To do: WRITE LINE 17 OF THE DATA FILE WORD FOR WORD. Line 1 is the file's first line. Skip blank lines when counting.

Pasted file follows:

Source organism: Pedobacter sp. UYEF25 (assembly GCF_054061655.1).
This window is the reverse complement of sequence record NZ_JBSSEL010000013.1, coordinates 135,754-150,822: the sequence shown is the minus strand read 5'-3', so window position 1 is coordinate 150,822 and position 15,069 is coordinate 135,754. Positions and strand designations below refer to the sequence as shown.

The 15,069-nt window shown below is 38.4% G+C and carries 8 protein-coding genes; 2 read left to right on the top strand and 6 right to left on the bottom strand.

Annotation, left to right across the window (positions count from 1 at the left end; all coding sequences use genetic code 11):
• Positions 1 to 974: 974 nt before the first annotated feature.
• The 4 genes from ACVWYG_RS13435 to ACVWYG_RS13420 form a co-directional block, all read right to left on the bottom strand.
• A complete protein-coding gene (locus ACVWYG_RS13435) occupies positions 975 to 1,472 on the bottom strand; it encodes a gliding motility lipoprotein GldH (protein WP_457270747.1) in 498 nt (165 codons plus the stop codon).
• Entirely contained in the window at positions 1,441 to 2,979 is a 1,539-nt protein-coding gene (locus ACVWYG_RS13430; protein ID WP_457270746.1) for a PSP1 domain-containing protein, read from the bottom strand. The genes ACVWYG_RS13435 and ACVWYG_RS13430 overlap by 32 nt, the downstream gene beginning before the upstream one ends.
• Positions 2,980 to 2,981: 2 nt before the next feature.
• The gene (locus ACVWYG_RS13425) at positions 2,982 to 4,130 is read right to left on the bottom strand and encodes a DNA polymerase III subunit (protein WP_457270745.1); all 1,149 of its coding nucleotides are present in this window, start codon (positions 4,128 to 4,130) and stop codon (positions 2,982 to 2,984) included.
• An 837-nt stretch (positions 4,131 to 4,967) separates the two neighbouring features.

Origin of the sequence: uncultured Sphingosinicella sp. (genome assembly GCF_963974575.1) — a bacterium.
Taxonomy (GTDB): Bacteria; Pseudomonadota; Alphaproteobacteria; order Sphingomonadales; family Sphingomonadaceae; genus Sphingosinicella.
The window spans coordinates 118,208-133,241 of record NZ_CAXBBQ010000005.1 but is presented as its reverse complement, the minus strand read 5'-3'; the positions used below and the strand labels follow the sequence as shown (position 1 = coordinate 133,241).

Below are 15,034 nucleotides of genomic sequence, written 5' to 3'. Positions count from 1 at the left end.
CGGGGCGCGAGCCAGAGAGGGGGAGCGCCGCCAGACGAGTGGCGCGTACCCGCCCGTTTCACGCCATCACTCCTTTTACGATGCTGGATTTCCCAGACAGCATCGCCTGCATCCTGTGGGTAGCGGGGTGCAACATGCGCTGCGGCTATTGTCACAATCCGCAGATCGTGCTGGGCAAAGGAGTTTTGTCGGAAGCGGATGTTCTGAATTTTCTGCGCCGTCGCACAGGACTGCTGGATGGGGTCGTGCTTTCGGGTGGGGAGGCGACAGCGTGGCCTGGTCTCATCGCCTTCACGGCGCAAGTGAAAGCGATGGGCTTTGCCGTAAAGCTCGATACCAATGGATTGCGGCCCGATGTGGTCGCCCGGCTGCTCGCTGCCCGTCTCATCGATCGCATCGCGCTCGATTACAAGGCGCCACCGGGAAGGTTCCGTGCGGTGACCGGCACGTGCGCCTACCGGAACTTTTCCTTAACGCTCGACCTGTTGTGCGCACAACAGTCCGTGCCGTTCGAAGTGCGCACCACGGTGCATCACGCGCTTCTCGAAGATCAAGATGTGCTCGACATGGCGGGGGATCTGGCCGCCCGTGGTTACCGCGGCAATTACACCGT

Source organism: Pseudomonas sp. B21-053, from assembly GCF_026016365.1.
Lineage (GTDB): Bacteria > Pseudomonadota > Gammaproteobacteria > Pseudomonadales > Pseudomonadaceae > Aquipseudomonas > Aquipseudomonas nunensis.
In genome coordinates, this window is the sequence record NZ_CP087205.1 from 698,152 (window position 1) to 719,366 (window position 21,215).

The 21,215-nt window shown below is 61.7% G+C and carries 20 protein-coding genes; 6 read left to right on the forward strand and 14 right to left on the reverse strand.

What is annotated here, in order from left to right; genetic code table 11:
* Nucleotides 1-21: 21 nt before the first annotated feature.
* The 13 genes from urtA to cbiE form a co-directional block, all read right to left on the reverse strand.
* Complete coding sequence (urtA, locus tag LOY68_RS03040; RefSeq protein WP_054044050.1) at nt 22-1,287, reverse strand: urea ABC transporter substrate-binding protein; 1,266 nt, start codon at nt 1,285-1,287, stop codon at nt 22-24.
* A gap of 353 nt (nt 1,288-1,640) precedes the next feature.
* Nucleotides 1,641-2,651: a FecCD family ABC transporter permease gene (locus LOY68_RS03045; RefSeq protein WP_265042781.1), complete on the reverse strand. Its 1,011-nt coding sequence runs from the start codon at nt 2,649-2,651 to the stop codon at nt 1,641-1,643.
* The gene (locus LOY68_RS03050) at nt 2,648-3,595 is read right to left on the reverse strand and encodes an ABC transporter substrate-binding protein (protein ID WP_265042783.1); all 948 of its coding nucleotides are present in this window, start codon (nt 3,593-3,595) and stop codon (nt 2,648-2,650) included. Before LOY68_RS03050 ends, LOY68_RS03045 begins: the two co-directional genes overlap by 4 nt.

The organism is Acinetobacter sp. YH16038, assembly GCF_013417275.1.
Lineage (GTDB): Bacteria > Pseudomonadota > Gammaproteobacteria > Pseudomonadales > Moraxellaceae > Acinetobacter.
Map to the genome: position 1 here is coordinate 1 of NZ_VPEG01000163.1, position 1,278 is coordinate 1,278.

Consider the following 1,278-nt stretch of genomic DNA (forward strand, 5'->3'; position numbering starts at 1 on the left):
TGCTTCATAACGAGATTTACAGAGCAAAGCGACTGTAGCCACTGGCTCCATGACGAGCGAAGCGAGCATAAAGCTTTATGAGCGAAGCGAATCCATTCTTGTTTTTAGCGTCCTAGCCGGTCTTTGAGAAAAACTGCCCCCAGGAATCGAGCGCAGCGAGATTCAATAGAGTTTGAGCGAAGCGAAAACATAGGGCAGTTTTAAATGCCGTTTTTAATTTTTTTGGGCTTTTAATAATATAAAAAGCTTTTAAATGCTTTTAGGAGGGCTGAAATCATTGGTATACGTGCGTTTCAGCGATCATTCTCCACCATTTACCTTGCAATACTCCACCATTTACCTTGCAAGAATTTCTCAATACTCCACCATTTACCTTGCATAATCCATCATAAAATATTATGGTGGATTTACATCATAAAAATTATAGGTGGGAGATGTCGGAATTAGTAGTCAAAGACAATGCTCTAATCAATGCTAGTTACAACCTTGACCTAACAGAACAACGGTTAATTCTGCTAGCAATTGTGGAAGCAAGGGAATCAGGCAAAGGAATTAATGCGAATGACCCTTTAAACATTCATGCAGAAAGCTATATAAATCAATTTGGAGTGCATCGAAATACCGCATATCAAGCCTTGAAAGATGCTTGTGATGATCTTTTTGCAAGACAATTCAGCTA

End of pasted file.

Source organism: Pseudomonas sp. B21-053, from assembly GCF_026016365.1.